Saccharomyces cerevisiae is a species of yeast. The cells are round to ovoid and 5–10 μm in diameter. It reproduces by a division process known as budding. S. cerevisiae has been instrumental to winemaking, baking, and brewing since ancient times. It is believed to have been originally isolated from the skin of grapes.
S. cerevisiae is one of the most intensively studied eukaryotic model organisms in molecular and cell biology, among others for senescence, meiosis, recombination and DNA repair. Many proteins important in human biology were first discovered by studying their homologs in yeast.
The genome of S. cerevisiae was first sequenced in 1996.
("Saccharomyces cerevisiae", Wikipedia: The Free Encyclopedia)
From left to right: i) The number of proteins in the reference proteome of Saccharomyces cerevisiae, ii) the number of unique protein sequences for which at least one model is available, iii) the total number of models and iv) a coverage bar plot is shown.
The bar plot shows the coverage for every protein in the reference proteome of Saccharomyces cerevisiae for which there is at least one model. Different colours (dark green to red boxes) represent the coverage of the targets. Targets with high coverage are represented in dark green (more than 80% of the target's length is covered by models), whereas low coverage is shown in red. The size of each box is proportional to the number of target sequences with a given coverage.
For information on the latest proteome for Saccharomyces cerevisiae, please visit UniProtKB.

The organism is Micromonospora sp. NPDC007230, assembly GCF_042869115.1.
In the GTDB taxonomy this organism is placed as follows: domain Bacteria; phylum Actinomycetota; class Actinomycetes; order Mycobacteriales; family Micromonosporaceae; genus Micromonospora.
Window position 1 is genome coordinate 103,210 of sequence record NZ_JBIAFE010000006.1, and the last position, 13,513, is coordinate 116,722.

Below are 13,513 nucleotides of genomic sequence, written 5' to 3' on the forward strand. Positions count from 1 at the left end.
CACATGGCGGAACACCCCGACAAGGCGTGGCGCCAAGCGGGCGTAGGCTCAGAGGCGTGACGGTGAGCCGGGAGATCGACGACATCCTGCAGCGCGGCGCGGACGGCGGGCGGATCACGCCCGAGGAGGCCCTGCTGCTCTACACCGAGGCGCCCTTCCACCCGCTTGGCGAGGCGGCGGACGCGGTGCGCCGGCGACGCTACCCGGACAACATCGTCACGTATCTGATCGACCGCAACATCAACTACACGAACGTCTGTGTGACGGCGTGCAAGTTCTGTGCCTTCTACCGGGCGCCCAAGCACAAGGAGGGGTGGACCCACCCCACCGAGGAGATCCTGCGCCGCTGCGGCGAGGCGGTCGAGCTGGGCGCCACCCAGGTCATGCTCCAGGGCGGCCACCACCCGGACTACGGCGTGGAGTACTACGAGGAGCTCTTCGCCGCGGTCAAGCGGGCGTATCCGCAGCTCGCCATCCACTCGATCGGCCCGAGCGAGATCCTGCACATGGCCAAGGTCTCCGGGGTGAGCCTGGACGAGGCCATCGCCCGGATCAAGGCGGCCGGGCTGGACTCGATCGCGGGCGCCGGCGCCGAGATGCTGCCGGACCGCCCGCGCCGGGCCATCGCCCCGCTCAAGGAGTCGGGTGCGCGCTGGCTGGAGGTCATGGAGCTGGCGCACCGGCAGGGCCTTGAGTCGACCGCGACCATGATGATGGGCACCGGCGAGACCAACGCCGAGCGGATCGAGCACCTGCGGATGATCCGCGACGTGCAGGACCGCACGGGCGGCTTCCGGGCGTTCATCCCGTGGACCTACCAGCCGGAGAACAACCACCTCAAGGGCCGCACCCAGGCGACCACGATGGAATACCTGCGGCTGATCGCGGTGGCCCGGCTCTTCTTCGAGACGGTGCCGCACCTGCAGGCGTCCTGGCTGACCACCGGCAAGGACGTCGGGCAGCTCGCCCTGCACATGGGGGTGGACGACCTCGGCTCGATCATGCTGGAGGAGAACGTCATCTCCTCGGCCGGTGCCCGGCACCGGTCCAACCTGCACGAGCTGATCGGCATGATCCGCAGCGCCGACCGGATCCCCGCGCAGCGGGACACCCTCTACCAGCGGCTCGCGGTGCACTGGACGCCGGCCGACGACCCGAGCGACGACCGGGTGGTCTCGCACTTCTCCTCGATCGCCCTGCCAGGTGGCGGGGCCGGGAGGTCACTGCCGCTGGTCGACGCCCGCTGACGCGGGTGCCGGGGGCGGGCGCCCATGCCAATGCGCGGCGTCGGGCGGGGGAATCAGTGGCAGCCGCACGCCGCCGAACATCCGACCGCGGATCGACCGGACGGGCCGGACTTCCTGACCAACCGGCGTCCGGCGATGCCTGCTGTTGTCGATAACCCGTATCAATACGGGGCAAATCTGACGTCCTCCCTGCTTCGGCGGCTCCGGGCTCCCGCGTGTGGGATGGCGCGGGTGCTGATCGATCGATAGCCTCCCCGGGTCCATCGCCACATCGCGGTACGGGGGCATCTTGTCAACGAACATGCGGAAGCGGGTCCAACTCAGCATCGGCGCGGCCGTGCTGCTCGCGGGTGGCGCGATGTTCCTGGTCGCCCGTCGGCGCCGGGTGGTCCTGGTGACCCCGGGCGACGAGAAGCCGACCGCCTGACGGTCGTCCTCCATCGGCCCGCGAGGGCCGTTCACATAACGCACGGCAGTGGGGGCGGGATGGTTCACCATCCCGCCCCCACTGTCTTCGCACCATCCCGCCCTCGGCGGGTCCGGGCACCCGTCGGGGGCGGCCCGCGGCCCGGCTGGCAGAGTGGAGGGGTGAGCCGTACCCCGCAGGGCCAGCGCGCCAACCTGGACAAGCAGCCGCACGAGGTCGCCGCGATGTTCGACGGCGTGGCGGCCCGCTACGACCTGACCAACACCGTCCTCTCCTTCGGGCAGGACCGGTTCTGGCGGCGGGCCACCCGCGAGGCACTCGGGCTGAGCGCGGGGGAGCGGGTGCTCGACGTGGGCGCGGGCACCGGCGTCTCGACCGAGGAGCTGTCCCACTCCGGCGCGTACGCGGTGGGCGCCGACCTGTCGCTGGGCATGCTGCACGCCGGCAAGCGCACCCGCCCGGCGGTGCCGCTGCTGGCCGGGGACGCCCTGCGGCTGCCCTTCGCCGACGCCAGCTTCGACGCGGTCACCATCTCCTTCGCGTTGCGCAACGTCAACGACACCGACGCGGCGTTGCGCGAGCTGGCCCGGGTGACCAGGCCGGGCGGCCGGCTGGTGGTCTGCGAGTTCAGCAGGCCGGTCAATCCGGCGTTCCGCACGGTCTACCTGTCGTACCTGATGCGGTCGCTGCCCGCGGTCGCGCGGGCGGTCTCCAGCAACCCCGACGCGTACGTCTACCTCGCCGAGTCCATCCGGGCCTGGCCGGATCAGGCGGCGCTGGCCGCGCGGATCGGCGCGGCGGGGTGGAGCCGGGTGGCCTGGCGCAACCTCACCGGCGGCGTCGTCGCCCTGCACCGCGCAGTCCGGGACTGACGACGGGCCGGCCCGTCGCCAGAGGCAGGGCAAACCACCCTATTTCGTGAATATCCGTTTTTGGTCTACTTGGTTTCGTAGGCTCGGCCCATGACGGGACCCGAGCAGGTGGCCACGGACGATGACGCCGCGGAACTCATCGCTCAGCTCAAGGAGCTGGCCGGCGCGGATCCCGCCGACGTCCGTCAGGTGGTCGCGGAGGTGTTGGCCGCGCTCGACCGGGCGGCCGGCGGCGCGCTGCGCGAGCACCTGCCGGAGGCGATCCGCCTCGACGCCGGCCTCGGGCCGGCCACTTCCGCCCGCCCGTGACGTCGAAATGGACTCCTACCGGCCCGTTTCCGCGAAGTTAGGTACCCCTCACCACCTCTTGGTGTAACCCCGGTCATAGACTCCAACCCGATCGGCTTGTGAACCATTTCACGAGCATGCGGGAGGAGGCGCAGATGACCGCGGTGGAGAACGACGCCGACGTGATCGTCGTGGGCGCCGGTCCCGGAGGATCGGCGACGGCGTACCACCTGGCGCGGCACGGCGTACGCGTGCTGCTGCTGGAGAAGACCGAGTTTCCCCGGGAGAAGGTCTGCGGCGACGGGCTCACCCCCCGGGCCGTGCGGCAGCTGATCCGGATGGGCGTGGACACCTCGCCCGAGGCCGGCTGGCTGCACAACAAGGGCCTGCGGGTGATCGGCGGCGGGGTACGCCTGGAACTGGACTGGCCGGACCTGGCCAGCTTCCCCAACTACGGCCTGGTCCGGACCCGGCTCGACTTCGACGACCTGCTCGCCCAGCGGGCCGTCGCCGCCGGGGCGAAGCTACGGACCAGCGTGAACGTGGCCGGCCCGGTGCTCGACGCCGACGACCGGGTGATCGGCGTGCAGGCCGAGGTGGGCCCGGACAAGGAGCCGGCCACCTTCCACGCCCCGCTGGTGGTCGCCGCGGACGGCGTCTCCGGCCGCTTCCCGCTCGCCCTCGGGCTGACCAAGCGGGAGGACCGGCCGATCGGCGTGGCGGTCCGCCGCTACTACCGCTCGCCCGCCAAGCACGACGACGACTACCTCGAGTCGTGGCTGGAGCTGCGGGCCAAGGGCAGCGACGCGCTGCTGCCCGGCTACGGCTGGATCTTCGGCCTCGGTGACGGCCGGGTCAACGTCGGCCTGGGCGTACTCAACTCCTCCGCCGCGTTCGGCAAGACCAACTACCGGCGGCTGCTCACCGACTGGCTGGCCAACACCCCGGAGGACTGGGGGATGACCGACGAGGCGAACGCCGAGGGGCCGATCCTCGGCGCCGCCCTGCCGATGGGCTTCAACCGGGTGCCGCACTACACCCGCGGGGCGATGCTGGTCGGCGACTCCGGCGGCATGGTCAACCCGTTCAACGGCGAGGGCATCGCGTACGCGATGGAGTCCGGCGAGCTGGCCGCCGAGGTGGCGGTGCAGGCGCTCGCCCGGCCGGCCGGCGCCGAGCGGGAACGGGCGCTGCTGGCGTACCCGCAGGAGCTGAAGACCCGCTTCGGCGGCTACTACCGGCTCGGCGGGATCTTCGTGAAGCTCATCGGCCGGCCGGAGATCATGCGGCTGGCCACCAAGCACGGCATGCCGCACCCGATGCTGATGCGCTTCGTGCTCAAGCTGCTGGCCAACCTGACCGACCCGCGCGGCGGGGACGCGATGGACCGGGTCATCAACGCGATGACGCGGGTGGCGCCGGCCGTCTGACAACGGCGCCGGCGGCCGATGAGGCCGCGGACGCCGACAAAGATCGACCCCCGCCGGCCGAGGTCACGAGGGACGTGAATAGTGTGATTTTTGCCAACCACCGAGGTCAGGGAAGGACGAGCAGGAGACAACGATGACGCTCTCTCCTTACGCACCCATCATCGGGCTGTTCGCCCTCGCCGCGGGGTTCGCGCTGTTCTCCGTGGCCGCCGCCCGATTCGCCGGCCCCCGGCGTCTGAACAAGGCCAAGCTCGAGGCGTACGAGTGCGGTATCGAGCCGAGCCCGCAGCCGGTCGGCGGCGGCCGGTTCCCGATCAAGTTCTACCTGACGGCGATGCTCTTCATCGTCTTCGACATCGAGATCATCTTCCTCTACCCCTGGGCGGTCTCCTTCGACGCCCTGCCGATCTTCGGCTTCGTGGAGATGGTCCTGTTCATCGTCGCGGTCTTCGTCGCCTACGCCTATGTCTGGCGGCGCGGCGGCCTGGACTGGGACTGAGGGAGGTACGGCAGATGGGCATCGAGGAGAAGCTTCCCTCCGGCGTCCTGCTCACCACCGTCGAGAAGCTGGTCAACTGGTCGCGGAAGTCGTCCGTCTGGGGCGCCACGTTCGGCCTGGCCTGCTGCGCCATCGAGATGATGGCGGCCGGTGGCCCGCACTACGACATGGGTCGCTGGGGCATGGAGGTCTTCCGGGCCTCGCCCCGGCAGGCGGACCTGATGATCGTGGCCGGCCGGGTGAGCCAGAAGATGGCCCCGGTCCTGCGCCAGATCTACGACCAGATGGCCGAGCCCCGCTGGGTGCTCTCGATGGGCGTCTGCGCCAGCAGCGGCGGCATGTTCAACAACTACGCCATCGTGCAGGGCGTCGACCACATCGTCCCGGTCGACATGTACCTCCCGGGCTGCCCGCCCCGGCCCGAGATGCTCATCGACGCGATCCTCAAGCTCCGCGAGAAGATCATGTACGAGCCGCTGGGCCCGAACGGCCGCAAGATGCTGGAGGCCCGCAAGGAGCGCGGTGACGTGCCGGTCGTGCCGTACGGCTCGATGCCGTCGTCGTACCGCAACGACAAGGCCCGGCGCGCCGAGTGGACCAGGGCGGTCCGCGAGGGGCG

You can easily download the latest protein sequences for Saccharomyces cerevisiae proteome here. Please note this download is for the current UniProtKB release, which may be different to release 2019_03 that was used for the most up to date SWISS-MODEL Repository.
|Proteins in proteome||Sequences modelled||Models|
Detailed coverage numbers are obtained by hovering the mouse over one of the boxes.
The plot shows the evolution over years (x-axis) of the fraction of Saccharomyces cerevisiae reference proteome residues (y-axis) for which structural information is available. Different colors (light blue to dark blue) in the plot represent the quality of the sequence alignment between the reference proteome sequences (targets) and the sequences of the protein structure database (templates). Alignments with low sequence identity are displayed in light blue, whereas alignments with high sequence identity are depicted with dark blue in the plot. Target-template alignments were computed using HHblits. NR20 database was used to calculate profiles to search a database derived from all unique PDB protein sequences.
Global quality estimation of SWISS-MODEL Repository models is assessed by the QMEAN4 composite scoring function. The quality bar shows fractions of models divided into categories of varying quality. High QMEAN4 values correspond to high quality models (left side of the bar plot). Below -4.0 QMEAN4 values (right side of the plot), models are often no longer of reliable quality.
Detailed numbers are obtained by hovering the mouse over one of the boxes.
Many proteins form oligomeric structures either by self-assembly (homo-oligomeric) or by assembly with other proteins (hetero-oligomeric) to accomplish their function. In SWISS-MODEL Repository, the quaternary structure annotation of the template is used to model the target sequence in its oligomeric form. Currently our method is limited to the modelling of homo-oligomeric assemblies. The oligomeric state of the template is only considered if the interface is conserved.